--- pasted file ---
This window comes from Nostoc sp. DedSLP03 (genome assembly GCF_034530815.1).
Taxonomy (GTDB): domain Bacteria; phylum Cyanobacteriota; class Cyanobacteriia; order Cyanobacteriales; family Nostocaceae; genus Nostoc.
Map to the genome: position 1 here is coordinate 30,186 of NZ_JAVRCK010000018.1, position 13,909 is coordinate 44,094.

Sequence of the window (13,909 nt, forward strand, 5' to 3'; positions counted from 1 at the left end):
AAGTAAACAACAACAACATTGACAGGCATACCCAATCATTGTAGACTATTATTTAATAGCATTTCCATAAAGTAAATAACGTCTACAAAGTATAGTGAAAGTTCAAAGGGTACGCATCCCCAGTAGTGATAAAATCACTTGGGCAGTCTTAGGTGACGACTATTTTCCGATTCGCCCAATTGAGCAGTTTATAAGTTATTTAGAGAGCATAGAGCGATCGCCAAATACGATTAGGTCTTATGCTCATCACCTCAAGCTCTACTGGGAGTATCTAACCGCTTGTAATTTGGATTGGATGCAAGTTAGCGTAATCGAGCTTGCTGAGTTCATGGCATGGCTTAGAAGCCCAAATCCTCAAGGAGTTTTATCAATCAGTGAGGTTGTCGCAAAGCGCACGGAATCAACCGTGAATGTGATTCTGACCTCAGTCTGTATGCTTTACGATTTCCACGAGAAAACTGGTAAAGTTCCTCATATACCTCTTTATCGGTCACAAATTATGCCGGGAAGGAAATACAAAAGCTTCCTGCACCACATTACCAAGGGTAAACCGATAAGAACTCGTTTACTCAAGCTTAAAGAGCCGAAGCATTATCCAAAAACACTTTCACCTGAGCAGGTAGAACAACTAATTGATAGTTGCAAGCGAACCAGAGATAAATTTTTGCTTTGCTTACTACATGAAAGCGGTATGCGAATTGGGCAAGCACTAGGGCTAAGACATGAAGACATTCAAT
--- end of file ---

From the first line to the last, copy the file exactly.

This window comes from Nostoc sp. DedSLP03 (genome assembly GCF_034530815.1).
Taxonomy (GTDB): domain Bacteria; phylum Cyanobacteriota; class Cyanobacteriia; order Cyanobacteriales; family Nostocaceae; genus Nostoc.
Map to the genome: position 1 here is coordinate 30,186 of NZ_JAVRCK010000018.1, position 13,909 is coordinate 44,094.

Sequence of the window (13,909 nt, forward strand, 5' to 3'; positions counted from 1 at the left end):
AAGTAAACAACAACAACATTGACAGGCATACCCAATCATTGTAGACTATTATTTAATAGCATTTCCATAAAGTAAATAACGTCTACAAAGTATAGTGAAAGTTCAAAGGGTACGCATCCCCAGTAGTGATAAAATCACTTGGGCAGTCTTAGGTGACGACTATTTTCCGATTCGCCCAATTGAGCAGTTTATAAGTTATTTAGAGAGCATAGAGCGATCGCCAAATACGATTAGGTCTTATGCTCATCACCTCAAGCTCTACTGGGAGTATCTAACCGCTTGTAATTTGGATTGGATGCAAGTTAGCGTAATCGAGCTTGCTGAGTTCATGGCATGGCTTAGAAGCCCAAATCCTCAAGGAGTTTTATCAATCAGTGAGGTTGTCGCAAAGCGCACGGAATCAACCGTGAATGTGATTCTGACCTCAGTCTGTATGCTTTACGATTTCCACGAGAAAACTGGTAAAGTTCCTCATATACCTCTTTATCGGTCACAAATTATGCCGGGAAGGAAATACAAAAGCTTCCTGCACCACATTACCAAGGGTAAACCGATAAGAACTCGTTTACTCAAGCTTAAAGAGCCGAAGCATTATCCAAAAACACTTTCACCTGAGCAGGTAGAACAACTAATTGATAGTTGCAAGCGAACCAGAGATAAATTTTTGCTTTGCTTACTACATGAAAGCGGTATGCGAATTGGGCAAGCACTAGGGCTAAGACATGAAGACATTCAAT